Dissertation/Thesis Abstract

Claiming the State for the Public Welfare: The Establishment of the First Period of Statewide Prohibition in New York State
by Makeley, Jonathan Thomas, M.A., State University of New York at Buffalo, 2019, 152; 13884623
Abstract (Summary)

In April 1855, the New York State legislature passed An Act for the Suppression of Intemperance, Pauperism, and Crime. This law established the first statewide prohibition on liquor sales in New York State. This bill reflected the trend of temperance and prohibition advocates to move toward advocating for statewide prohibition laws. In the 1850's, 14 states, including New York, established state prohibition laws, as part of what is known as the Maine Law period The New York Prohibition law lasted for less than a year before the law was struck down by the New York State Court of Appeals, in Wynehamer Vs. The People. This thesis aims to provide an explanation of how statewide prohibition was established in New York State, and the major factors which were involved in its establishment and its end.

This paper draws on a combination of sources, including news reports, records of the state legislature, biographies of some prohibition advocates, state census data, and secondary writings by historians, to investigate the intellectual, social, and political dynamics of the prohibition issue in New York. As part of this I analyzed organized temperance and prohibition activism, anti-prohibition opposition, public debates on prohibition, the composition of supporters and opponents of state prohibition, the activities of the state legislature, social factors (such as social class, immigration, and nativism), state politics, and the operation of the state court of appeals.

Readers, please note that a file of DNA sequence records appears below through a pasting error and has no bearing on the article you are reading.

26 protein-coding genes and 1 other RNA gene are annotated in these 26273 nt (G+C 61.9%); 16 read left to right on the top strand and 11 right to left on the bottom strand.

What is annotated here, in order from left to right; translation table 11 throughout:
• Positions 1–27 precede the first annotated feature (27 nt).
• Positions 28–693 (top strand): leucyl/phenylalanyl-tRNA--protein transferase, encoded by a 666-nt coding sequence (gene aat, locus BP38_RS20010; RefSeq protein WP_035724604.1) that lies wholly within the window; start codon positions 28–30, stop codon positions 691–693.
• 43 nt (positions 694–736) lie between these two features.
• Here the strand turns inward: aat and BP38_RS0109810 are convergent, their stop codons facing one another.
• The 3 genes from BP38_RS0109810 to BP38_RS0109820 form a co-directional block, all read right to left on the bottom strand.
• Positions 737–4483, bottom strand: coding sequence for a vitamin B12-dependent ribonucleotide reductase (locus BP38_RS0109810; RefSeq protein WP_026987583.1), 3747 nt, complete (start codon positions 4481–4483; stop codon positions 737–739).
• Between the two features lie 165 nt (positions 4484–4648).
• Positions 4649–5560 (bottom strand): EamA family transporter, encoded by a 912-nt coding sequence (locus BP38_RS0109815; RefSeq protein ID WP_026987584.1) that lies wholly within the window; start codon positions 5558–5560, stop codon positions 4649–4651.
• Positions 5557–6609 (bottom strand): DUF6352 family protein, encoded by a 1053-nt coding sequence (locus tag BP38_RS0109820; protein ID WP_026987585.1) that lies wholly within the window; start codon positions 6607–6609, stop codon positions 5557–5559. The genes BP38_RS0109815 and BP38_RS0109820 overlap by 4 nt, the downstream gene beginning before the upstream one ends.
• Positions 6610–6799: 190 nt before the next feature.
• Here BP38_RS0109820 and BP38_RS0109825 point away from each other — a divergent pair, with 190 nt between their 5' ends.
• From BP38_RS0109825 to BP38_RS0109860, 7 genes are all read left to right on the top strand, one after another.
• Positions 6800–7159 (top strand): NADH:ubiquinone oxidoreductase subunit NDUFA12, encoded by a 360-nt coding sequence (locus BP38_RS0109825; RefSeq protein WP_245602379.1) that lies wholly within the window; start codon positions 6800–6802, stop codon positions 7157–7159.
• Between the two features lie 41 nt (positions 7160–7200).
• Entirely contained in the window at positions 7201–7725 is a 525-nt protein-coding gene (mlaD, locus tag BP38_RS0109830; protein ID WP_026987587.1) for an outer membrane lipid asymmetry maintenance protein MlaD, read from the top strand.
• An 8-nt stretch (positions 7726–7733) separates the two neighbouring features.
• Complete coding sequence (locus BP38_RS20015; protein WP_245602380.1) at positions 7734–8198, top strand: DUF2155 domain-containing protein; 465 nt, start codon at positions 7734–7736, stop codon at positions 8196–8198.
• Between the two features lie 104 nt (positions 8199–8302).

The movement for statewide prohibition was able to successfully establish national prohibition through well-organized activism, using public discourse to promote its position and build support, building support in the state legislature, and securing the election of Governor Myron Clark in 1854. Debates over the effects of alcohol on people and society, the connection of liquor to social ills (such as pauperism and crime), the social and economic impacts of the liquor industry, the nature of individual rights, and proper role of government were common themes in public discussion, the discussions of state legislators, and the differing views of the majority and minority opinions in the Wynhamer case. The composition of supporters and opponents of state was multifaceted, and each side included New Yorkers from a variety of social classes. The factors of organized temperance and prohibitionist activism, the liquor industry, public and legislative discourse, and state politics were significant factors in shaping support and opposition to statewide prohibition. Factors such as class, immigration, and nativism, while they may have colored the views of some, appear did not appear to be as strongly connected. While the New York prohibitionist movement had succeeded in gaining enough public support and political influence to pass the law, anti-prohibitionists responded by launching a public relations campaign against the state prohibition law and challenged the law in state court. The election of two anti-prohibition justices to the State Court of appeals in 1855 provided the anti-prohibitionist interpretation with a judicial majority, and the 1855 state prohibition law was ruled to have violated the state constitution. Nevertheless, the passage of An Act for the Suppression of Intemperance, Pauperism, and Crime marked a significant point in the development of the state’s prohibition movement, and New York prohibitionists continued to advocate for new prohibition laws.

Indexing (document details)
Advisor: Thornton, Tamara
School: State University of New York at Buffalo
Department: History
School Location: United States -- New York
Source: MAI 58/06M(E), Masters Abstracts International
Subjects: American history, History
Keywords: Maine law, New York, Prohibition, Temperance
Publication Number: 13884623
ISBN: 978-1-392-27031-8
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